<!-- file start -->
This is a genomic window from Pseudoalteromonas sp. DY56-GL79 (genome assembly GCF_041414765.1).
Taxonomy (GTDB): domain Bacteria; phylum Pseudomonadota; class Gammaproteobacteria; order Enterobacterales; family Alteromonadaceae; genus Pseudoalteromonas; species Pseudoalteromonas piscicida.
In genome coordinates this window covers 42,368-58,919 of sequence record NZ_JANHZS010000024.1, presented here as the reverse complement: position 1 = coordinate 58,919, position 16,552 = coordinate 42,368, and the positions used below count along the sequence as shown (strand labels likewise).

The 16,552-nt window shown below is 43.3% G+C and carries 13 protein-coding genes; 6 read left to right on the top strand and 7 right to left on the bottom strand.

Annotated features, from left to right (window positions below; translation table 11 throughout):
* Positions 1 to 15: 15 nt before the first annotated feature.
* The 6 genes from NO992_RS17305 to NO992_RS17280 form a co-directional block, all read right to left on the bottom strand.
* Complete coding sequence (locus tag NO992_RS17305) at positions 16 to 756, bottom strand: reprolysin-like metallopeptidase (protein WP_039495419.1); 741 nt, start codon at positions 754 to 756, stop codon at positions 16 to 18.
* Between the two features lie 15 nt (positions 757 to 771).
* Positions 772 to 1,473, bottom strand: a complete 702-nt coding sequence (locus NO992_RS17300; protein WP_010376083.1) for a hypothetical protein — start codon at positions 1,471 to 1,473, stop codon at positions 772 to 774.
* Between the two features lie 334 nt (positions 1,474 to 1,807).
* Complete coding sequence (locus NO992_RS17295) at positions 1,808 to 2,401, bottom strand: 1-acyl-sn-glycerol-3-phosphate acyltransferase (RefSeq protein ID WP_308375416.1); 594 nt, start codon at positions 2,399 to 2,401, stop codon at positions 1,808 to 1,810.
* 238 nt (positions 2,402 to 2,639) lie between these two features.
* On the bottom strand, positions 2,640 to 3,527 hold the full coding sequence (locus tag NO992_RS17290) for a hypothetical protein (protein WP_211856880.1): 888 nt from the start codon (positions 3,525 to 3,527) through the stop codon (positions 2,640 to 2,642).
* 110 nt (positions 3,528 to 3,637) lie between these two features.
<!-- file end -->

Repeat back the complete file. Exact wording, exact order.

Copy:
This is a genomic window from Pseudoalteromonas sp. DY56-GL79 (genome assembly GCF_041414765.1).
Taxonomy (GTDB): domain Bacteria; phylum Pseudomonadota; class Gammaproteobacteria; order Enterobacterales; family Alteromonadaceae; genus Pseudoalteromonas; species Pseudoalteromonas piscicida.
In genome coordinates this window covers 42,368-58,919 of sequence record NZ_JANHZS010000024.1, presented here as the reverse complement: position 1 = coordinate 58,919, position 16,552 = coordinate 42,368, and the positions used below count along the sequence as shown (strand labels likewise).

The 16,552-nt window shown below is 43.3% G+C and carries 13 protein-coding genes; 6 read left to right on the top strand and 7 right to left on the bottom strand.

Annotated features, from left to right (window positions below; translation table 11 throughout):
* Positions 1 to 15: 15 nt before the first annotated feature.
* The 6 genes from NO992_RS17305 to NO992_RS17280 form a co-directional block, all read right to left on the bottom strand.
* Complete coding sequence (locus tag NO992_RS17305) at positions 16 to 756, bottom strand: reprolysin-like metallopeptidase (protein WP_039495419.1); 741 nt, start codon at positions 754 to 756, stop codon at positions 16 to 18.
* Between the two features lie 15 nt (positions 757 to 771).
* Positions 772 to 1,473, bottom strand: a complete 702-nt coding sequence (locus NO992_RS17300; protein WP_010376083.1) for a hypothetical protein — start codon at positions 1,471 to 1,473, stop codon at positions 772 to 774.
* Between the two features lie 334 nt (positions 1,474 to 1,807).
* Complete coding sequence (locus NO992_RS17295) at positions 1,808 to 2,401, bottom strand: 1-acyl-sn-glycerol-3-phosphate acyltransferase (RefSeq protein ID WP_308375416.1); 594 nt, start codon at positions 2,399 to 2,401, stop codon at positions 1,808 to 1,810.
* 238 nt (positions 2,402 to 2,639) lie between these two features.
* On the bottom strand, positions 2,640 to 3,527 hold the full coding sequence (locus tag NO992_RS17290) for a hypothetical protein (protein WP_211856880.1): 888 nt from the start codon (positions 3,525 to 3,527) through the stop codon (positions 2,640 to 2,642).
* 110 nt (positions 3,528 to 3,637) lie between these two features.